Inside: Carpeting/Flooring

Dec. 1, 2002
Carpets best for young children?; Mold prompts carpet-removal suggestion; Environmental criteria for school floors


Carpeting is the surface that teachers, children and parents believe is best for preschools.

That was one finding in a University of Georgia survey of 1,000 preschool administrators and teachers, according to the Carpet and Rug Institute.

Carpet was favored over hardwood, tile and vinyl/linoleum, but it also had undesirable characteristics.

Carpet scored highest on noise control and comfort, and was perceived as preventing injuries from falls and allowing for flexibility. But carpet also scored lowest on ease of cleaning, and respondents perceived it as requiring constant maintenance and contributing to allergic reactions.


Hilton Head Elementary School in Hilton Head Island, S.C., should replace much of its carpeting with tile because of mold problems.

That is one recommendation contained in a 150-page air-quality study of the school commission by the Beaufort County (S.C.) School District. The district sought the study after complaints about mold in the school.

AAA Environmental, which conducted the study, found that carpets in the school had fungal contamination.

“A schedule of remediation of all carpets needs to be implemented as the life of the carpet ends, prioritizing by the age of the occupants,” says the report. “The younger the children are in the room, the higher the priority…. The recommendation (is) to replace carpet with vinyl flooring. If due to the age of the occupants a rug is necessary, an area rug could be cleaned and replaced easily and inexpensively.”

The report also stressed that the school needed to be vigilant about preventing water intrusion into the building and about controlling humidity in the building.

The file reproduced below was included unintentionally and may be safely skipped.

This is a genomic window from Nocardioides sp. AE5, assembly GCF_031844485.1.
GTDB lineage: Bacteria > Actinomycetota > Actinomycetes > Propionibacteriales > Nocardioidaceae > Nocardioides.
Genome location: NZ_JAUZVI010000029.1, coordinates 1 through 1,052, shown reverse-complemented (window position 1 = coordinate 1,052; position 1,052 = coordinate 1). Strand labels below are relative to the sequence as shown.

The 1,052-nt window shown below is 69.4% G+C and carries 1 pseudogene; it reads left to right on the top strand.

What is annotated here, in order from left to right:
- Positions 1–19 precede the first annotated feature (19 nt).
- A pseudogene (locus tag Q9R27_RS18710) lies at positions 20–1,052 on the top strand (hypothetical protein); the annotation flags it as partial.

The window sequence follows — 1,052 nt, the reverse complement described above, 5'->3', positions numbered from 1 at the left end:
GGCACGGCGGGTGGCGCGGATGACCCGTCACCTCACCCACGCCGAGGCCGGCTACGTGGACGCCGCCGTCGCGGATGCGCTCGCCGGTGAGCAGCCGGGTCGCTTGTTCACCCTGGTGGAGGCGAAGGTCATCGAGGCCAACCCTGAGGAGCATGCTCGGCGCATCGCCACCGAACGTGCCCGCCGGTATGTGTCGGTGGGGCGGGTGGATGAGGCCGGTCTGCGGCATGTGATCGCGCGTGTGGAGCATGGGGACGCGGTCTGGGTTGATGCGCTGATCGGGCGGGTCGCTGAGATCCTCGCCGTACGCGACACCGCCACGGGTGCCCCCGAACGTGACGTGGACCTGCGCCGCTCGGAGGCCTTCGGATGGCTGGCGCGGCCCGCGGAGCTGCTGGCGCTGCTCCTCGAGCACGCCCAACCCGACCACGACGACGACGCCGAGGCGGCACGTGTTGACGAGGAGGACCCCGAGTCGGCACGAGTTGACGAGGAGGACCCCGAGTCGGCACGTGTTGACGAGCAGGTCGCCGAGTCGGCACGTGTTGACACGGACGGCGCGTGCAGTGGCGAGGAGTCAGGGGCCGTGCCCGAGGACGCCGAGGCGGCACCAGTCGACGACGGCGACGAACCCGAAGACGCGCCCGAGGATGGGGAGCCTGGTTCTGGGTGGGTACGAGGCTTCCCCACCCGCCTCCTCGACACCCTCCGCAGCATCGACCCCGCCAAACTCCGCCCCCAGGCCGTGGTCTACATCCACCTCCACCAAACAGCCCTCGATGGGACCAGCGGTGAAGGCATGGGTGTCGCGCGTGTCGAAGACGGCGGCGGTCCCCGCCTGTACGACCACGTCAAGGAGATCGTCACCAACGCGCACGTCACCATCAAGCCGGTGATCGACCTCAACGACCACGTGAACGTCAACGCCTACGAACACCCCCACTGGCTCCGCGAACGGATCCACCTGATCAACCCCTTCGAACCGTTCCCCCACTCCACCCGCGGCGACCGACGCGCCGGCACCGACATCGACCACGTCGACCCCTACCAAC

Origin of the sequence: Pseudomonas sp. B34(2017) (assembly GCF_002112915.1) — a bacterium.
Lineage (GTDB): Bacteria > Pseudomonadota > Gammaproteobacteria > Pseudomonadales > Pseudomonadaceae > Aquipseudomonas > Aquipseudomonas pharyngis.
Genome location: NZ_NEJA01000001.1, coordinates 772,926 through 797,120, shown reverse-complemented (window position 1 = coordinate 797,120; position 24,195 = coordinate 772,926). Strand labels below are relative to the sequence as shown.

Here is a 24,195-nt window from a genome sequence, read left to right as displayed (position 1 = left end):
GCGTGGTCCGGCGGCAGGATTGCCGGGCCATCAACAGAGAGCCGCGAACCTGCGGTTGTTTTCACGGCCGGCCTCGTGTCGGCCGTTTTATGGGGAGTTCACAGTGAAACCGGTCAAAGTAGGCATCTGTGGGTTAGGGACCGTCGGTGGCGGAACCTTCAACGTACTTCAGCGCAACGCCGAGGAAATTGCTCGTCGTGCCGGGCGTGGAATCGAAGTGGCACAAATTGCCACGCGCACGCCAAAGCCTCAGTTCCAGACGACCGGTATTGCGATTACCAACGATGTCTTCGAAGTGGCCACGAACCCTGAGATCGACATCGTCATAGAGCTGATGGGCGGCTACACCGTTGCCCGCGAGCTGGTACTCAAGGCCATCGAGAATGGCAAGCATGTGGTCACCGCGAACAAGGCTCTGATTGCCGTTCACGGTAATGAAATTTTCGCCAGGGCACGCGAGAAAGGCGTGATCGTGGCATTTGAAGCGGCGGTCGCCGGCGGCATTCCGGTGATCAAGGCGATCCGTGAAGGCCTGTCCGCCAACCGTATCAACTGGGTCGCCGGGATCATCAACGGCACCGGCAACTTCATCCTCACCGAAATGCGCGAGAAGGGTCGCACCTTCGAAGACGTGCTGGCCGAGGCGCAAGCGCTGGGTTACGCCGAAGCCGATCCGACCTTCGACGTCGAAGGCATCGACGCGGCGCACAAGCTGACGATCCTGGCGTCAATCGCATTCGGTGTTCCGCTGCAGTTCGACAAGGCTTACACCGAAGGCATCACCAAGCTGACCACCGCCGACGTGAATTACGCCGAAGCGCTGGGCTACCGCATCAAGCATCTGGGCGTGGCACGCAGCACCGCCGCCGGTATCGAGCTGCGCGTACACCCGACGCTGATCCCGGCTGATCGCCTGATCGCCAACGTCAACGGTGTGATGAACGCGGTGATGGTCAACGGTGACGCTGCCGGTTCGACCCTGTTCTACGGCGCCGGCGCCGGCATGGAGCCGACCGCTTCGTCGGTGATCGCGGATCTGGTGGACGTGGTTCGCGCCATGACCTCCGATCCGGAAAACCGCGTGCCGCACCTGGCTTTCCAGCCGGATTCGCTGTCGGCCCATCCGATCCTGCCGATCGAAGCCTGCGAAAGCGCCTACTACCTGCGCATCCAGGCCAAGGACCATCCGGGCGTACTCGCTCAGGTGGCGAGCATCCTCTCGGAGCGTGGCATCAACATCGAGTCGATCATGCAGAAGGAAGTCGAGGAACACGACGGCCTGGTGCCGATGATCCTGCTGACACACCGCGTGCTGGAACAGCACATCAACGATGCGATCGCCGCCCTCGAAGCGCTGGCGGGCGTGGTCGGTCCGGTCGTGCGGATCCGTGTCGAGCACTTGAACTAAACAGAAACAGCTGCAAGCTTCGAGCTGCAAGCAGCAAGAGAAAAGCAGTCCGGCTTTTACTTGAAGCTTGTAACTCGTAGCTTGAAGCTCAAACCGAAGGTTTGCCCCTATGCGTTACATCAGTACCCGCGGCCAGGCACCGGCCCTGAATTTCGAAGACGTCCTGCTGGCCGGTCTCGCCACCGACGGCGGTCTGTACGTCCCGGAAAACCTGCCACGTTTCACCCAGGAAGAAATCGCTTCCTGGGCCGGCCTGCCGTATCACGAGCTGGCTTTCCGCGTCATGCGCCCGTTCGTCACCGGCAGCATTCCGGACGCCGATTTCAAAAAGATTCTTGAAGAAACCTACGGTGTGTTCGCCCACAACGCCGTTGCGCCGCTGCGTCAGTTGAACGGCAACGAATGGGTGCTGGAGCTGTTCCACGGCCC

Flooring type




Thermal comfort; physical comfort; provides safety for small children; noise control; some recycling options are available.

May emit volatile organic compounds (VOCs); can harbor allergy-causing particles; less durable and stains more easily; debris generated when replaced; can be a source of mold.

Resilient flooring

Because of high durability, tends to cost less per year of use than carpet; easy to clean; high reflectivity can enhance daylighting.

Flooring adhesives and maintenance may add to indoor pollution; most resilient floors are not recyclable or biodegradable.

Ceramic tile/terrazzo

Recycled content available; easy to clean and stain-resistant; highly durable; high reflectivity can augment daylighting.

High cost; tile installation materials are sources of VOCs; hard-finished surface may compromise comfort; adhesives and maintenance products may add to indoor pollution.

Concrete flooring

Highly durable; low maintenance and low cost.

Sealants and wax products may add to indoor pollution.

Wood flooring

Biodegradable; easy to clean; “warm,” comfortable surface; durable and can be refinished to prolong its life; good aesthetics.

High cost; adhesives and maintenance products may add to pollution; requires moisture-prevention care to prevent indoor air quality problems; on-site sanding requires special steps.

Bamboo flooring

Material efficient; durable and hard; easy to clean; “warm,” comfortable surface.

High cost; adhesives, sealants and maintenance products may add to indoor pollution.

Source: National Best Practices Manual For Building High Performance Schools, U.S. Department of Energy
About the Author

Mike Kennedy | Senior Editor

Mike Kennedy, senior editor, has written for AS&U on a wide range of educational issues since 1999.

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